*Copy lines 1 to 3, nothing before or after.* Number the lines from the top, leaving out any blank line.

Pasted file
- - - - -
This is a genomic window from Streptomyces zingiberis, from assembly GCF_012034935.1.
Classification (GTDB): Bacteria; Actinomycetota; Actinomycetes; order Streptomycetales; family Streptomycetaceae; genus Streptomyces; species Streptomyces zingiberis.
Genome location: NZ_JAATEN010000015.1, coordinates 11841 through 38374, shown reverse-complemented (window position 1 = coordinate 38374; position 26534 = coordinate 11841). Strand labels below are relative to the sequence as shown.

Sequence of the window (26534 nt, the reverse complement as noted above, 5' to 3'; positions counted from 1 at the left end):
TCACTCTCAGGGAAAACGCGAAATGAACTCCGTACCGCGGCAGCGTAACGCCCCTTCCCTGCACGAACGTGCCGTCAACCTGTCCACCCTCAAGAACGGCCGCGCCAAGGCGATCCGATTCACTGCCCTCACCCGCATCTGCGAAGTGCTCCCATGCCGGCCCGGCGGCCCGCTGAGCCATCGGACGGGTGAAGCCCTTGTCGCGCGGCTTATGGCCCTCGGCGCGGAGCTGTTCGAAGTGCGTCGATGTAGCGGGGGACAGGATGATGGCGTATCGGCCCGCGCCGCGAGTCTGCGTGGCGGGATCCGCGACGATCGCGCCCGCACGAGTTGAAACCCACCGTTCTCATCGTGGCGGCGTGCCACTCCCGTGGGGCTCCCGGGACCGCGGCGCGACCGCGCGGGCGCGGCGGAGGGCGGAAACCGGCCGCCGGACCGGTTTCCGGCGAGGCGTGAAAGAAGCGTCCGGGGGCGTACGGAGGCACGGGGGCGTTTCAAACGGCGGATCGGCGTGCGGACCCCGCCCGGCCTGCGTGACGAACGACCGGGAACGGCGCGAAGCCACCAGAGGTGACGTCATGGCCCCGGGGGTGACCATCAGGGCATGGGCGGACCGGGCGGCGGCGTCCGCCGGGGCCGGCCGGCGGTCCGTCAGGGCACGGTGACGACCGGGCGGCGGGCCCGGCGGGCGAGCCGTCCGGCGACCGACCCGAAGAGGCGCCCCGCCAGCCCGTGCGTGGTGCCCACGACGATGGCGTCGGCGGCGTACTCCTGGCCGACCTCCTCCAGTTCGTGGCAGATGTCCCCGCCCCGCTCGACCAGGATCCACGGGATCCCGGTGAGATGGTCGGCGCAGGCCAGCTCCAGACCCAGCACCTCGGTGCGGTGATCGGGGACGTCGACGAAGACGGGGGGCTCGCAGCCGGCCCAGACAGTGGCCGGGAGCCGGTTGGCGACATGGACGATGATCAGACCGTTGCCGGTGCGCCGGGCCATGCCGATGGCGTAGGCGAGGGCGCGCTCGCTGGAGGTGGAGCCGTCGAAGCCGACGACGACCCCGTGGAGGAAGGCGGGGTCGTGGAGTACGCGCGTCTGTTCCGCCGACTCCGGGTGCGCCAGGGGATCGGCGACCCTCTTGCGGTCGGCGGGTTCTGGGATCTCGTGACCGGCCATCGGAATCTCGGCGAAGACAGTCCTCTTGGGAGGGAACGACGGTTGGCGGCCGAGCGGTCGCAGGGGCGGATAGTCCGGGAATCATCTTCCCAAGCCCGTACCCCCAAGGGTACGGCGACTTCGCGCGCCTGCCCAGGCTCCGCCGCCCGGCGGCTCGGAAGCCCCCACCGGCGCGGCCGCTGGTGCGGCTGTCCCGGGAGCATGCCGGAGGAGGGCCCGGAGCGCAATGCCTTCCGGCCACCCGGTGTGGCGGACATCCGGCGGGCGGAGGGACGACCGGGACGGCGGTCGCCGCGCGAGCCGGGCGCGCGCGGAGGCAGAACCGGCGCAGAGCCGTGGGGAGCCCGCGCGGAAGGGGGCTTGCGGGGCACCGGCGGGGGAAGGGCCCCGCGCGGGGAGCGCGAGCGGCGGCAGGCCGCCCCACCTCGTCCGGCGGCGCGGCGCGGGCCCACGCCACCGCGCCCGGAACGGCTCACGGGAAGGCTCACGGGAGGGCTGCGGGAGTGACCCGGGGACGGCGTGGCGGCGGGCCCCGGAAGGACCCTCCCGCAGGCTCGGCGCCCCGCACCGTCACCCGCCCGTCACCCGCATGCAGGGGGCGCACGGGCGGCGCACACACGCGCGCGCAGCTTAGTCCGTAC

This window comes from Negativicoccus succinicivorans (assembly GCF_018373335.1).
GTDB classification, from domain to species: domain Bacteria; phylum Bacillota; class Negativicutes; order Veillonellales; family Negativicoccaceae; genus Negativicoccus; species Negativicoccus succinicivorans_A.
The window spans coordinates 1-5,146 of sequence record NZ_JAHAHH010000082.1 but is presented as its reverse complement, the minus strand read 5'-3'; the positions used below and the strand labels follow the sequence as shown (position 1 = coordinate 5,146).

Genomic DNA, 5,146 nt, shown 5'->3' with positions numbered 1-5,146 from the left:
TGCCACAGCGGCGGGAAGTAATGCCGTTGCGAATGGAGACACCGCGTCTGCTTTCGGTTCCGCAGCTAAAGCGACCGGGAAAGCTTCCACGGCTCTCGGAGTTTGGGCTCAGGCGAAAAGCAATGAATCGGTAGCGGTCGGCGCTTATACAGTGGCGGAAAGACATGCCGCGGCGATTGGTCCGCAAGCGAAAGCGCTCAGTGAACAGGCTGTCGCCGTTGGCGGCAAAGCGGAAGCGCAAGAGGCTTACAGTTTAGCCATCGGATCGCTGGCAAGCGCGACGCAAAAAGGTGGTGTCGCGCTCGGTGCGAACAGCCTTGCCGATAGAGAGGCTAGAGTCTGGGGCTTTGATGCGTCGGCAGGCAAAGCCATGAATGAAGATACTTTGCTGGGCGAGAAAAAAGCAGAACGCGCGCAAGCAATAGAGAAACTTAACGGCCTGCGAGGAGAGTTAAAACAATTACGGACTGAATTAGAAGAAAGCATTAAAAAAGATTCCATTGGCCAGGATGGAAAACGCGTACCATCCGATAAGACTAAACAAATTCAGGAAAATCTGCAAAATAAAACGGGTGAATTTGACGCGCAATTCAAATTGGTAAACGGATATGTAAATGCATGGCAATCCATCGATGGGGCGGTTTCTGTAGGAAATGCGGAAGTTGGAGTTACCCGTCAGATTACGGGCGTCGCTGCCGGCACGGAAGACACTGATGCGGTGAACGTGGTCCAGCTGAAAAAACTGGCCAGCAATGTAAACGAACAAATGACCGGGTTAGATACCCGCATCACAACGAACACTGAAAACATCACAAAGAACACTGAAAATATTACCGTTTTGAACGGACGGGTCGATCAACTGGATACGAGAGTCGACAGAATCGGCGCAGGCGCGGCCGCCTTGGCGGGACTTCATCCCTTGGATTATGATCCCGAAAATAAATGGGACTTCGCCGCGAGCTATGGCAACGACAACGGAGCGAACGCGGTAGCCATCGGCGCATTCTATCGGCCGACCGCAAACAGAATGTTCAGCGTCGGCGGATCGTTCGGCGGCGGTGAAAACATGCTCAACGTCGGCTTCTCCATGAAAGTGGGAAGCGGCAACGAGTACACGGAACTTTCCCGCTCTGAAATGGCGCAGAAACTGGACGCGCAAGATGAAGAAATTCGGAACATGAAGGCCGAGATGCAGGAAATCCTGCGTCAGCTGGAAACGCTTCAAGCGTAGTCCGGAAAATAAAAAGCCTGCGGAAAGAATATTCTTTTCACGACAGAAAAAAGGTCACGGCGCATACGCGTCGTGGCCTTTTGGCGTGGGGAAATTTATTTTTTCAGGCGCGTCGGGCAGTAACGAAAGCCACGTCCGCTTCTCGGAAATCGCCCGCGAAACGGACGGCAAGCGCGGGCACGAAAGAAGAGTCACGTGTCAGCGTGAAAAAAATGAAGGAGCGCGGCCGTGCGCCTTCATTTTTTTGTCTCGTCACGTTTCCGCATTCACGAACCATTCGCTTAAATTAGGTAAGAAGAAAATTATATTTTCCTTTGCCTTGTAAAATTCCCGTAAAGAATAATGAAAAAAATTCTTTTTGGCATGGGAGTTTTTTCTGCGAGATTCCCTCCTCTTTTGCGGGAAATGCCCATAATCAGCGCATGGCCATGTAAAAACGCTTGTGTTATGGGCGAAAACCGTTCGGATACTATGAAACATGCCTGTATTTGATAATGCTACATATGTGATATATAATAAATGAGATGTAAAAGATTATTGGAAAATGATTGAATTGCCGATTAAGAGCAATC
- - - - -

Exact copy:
This is a genomic window from Streptomyces zingiberis, from assembly GCF_012034935.1.
Classification (GTDB): Bacteria; Actinomycetota; Actinomycetes; order Streptomycetales; family Streptomycetaceae; genus Streptomyces; species Streptomyces zingiberis.
Genome location: NZ_JAATEN010000015.1, coordinates 11841 through 38374, shown reverse-complemented (window position 1 = coordinate 38374; position 26534 = coordinate 11841). Strand labels below are relative to the sequence as shown.